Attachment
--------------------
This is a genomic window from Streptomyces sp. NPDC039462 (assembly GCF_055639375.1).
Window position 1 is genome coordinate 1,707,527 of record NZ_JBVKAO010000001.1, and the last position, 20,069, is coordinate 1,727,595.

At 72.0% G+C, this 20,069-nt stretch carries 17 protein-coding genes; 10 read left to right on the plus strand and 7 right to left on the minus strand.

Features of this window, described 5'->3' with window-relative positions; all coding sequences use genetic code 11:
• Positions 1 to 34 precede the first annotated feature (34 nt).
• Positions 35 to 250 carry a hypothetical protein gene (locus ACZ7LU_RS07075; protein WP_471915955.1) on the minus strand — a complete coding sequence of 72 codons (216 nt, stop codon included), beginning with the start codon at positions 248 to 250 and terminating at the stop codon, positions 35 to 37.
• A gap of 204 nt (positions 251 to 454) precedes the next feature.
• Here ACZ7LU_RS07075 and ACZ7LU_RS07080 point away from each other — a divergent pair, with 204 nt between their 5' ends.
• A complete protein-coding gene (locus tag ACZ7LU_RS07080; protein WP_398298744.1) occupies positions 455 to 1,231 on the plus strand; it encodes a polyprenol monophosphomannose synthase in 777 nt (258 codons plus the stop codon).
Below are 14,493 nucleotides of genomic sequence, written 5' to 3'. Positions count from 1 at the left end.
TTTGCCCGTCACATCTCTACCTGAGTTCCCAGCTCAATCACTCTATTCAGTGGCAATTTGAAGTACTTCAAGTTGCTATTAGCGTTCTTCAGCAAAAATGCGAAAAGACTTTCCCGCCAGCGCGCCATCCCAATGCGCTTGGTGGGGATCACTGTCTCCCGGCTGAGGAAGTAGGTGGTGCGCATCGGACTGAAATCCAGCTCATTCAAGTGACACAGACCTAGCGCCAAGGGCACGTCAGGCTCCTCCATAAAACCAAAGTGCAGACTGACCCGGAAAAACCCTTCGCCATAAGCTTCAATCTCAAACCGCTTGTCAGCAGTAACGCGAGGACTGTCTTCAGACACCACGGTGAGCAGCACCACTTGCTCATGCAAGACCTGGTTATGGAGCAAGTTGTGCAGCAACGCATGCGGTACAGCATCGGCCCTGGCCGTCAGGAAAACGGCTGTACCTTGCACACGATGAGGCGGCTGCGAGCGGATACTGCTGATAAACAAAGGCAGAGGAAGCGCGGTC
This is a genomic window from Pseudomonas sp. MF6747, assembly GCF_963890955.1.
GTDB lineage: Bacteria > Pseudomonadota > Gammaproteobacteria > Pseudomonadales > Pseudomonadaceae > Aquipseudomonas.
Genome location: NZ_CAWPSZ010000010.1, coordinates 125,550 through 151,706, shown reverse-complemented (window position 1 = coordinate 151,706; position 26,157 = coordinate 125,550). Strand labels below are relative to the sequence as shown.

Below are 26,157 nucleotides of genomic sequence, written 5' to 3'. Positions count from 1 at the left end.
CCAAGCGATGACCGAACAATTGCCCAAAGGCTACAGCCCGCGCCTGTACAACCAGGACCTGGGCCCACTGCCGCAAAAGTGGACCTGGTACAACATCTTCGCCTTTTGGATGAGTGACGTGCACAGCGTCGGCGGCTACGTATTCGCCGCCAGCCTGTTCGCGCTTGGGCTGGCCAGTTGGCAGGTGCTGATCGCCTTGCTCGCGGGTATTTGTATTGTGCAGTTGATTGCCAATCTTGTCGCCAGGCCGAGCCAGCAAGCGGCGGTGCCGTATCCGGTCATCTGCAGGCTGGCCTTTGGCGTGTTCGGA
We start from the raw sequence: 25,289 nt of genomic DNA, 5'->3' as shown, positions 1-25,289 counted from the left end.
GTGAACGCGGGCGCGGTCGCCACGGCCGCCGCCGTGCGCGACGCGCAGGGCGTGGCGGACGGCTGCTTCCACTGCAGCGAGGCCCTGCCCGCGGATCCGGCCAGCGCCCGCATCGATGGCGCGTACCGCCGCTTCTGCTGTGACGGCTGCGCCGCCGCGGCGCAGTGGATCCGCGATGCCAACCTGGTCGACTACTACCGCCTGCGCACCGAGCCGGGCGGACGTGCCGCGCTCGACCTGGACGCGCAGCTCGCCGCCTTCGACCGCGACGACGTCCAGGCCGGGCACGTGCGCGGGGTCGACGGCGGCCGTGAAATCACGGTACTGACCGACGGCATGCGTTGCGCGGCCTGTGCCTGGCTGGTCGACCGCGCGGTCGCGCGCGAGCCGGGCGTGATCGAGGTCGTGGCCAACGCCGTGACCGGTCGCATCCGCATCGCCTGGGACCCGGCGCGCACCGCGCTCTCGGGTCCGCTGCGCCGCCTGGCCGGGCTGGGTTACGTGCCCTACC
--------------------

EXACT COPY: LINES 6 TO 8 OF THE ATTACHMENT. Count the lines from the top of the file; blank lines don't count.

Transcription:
• Positions 35 to 250 carry a hypothetical protein gene (locus ACZ7LU_RS07075; protein WP_471915955.1) on the minus strand — a complete coding sequence of 72 codons (216 nt, stop codon included), beginning with the start codon at positions 248 to 250 and terminating at the stop codon, positions 35 to 37.
• A gap of 204 nt (positions 251 to 454) precedes the next feature.
• Here ACZ7LU_RS07075 and ACZ7LU_RS07080 point away from each other — a divergent pair, with 204 nt between their 5' ends.